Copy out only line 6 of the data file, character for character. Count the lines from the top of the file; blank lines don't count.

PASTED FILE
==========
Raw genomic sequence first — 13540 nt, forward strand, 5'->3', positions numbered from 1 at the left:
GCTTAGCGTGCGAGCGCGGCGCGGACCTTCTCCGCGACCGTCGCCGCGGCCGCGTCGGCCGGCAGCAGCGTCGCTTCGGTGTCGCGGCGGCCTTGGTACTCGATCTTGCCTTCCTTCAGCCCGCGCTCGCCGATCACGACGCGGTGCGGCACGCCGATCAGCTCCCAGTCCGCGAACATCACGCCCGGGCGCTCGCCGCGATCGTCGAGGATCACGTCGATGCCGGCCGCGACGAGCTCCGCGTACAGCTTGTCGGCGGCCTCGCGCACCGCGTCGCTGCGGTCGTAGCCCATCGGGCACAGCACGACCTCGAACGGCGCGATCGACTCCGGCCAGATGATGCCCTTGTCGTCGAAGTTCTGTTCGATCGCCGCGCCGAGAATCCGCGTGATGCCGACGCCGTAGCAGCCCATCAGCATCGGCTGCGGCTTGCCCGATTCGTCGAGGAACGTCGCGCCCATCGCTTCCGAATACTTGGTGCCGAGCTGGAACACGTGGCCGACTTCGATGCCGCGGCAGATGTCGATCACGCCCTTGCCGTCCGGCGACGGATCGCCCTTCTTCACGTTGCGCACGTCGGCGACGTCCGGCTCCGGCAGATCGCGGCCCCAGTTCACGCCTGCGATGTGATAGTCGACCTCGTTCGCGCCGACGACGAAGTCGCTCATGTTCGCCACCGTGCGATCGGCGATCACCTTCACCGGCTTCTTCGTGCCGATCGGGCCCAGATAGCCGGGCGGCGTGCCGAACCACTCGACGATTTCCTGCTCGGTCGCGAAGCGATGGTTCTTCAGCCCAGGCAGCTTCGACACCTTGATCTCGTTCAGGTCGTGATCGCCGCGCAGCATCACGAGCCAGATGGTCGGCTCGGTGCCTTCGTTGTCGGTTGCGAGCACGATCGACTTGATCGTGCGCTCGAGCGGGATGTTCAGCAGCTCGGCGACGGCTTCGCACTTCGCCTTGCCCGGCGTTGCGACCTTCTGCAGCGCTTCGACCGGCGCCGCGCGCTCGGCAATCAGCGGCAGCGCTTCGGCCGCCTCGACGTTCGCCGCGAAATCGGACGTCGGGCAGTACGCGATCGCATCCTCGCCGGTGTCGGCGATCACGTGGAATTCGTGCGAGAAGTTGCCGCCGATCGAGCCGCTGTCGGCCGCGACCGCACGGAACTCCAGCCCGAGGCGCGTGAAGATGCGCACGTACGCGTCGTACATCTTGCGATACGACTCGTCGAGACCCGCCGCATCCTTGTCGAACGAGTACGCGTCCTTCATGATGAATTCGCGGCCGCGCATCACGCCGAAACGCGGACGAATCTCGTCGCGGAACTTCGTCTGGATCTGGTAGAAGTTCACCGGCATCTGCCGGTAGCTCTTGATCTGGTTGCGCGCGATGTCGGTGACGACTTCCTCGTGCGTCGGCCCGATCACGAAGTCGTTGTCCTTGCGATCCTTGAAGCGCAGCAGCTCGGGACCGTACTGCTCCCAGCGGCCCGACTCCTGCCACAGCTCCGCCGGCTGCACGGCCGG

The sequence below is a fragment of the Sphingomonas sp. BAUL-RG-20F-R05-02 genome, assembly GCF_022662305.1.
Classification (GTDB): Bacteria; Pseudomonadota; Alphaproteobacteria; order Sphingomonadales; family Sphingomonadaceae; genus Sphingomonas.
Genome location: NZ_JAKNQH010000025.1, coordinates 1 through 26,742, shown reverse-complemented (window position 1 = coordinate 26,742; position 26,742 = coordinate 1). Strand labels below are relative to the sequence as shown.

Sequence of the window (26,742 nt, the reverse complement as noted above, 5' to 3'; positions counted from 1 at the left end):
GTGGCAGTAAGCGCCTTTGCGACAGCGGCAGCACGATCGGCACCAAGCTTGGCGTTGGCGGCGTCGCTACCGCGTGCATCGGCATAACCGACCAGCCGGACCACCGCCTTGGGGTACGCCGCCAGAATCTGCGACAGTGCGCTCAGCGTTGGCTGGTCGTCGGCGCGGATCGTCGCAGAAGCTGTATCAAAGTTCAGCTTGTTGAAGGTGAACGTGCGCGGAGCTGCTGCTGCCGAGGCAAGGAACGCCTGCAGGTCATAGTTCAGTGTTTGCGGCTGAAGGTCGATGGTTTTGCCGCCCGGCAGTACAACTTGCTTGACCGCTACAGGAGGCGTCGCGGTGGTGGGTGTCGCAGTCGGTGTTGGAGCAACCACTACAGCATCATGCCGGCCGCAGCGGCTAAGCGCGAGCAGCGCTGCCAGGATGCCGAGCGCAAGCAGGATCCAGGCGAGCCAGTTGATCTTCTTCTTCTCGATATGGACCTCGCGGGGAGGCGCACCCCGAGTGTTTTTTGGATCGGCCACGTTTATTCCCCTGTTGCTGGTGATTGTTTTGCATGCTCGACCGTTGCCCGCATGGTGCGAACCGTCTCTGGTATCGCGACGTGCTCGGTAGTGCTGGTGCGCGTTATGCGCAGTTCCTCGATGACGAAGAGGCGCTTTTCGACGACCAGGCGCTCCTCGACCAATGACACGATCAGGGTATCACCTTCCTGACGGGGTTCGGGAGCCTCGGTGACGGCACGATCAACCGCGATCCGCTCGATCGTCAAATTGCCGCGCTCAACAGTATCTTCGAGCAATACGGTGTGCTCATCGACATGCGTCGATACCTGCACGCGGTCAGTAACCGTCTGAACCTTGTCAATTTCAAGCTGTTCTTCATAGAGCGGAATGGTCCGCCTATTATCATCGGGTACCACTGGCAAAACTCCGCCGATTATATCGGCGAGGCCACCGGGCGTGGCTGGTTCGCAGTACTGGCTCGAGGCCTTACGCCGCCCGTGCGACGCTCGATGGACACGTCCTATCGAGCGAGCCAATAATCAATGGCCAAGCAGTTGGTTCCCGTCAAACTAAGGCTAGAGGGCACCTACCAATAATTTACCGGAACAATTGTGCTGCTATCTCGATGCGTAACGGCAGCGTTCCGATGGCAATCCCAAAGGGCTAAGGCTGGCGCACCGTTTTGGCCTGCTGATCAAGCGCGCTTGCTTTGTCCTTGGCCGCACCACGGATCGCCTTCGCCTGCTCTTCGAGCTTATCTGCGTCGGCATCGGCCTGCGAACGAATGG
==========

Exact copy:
Sequence of the window (26,742 nt, the reverse complement as noted above, 5' to 3'; positions counted from 1 at the left end):